Cities of Latin/o America: Culture, Policy, and Built Environments
Monday, November 17 | 4:30pm | Woodrow Wilson School, Robertson Hall, Bowl 2
Colonial legacies, migration patterns, tourism, and free-trade policies across the western hemisphere have produced contemporary urban spaces with varied cultural values and political economic ideologies. Latinized US cities and Gringoized Latin American cities are 20th and 21st century manifestations of this ongoing diversity, hybridity, mestizaje, along a north-south axis.
Panelists will discuss a wide array of built environments, texts, and visual materials to explore the transnational flows and materialities of policy and culture, and their impact on identities, representations, and urbanism in the Americas. In particular, three disparate topics--the Latin American shopping mall boom, colorful representations of Latino urbanism in the US, and the origins of US urban policy in Puerto Rico--will be put under the microscope to address the following question: How do convergences between varied peoples, ideas, and cultures of the Americas challenge and expand conventional understandings of urbanism and its related disciplines?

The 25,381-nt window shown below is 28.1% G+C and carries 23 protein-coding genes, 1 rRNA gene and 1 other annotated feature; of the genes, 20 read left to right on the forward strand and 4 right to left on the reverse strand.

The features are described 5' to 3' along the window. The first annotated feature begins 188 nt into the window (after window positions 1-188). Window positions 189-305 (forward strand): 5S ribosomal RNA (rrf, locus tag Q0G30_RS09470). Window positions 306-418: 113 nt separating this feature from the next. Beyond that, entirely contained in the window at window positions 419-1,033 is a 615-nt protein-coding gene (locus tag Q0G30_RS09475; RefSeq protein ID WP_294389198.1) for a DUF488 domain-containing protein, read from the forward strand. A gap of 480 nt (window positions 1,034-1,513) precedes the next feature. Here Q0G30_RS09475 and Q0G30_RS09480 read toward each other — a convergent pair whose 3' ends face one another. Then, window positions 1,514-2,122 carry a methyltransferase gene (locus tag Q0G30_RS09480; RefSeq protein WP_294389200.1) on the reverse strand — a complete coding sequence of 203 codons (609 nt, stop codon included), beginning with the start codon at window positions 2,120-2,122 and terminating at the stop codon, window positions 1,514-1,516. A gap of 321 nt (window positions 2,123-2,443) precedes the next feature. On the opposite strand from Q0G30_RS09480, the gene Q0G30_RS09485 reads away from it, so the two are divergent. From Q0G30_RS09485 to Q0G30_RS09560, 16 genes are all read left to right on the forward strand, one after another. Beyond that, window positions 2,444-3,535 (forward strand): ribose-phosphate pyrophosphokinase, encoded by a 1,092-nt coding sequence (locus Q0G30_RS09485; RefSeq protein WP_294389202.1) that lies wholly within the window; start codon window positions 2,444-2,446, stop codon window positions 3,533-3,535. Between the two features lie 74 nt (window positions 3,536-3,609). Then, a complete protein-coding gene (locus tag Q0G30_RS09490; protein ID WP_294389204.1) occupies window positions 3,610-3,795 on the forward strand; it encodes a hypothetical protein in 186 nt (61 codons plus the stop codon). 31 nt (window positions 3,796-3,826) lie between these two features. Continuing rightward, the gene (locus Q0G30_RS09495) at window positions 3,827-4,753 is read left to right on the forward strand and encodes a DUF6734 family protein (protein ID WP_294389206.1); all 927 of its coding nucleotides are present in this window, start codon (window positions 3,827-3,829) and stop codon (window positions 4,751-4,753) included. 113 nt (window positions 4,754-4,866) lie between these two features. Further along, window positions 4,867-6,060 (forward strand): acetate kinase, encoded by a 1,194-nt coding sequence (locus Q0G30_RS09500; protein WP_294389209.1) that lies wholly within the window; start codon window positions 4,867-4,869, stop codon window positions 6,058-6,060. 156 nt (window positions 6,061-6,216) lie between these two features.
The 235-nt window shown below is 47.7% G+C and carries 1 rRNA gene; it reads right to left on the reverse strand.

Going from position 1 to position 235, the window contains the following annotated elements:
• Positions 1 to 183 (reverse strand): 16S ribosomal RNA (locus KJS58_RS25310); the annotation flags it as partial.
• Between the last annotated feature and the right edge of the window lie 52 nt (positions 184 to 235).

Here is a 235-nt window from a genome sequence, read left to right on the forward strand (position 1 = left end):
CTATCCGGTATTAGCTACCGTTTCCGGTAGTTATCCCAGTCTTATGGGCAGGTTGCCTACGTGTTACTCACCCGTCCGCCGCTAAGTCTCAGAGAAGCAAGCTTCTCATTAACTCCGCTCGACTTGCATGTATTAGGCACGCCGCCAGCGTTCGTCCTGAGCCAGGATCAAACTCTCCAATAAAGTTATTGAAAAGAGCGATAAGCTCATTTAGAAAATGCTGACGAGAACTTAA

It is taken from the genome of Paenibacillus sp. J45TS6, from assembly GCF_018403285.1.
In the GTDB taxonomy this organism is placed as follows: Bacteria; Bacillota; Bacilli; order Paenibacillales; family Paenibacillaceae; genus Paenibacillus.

Arlene Dávila | Professor, Anthropology and Social and Cultural Analysis, NYU
Zaire Dinzey-Flores | Assoc Professor, Sociology and Latino & Hispanic Caribbean Studies, Rutgers University
Johana Londoño | Princeton-Mellon Fellow, Princeton University; Asst Professor, Latin American, Caribbean, and U.S. Latino Studies, SUNY Albany
Sponsored by the Princeton Mellon Initiative in Architecture, Urbanism and the Humanities.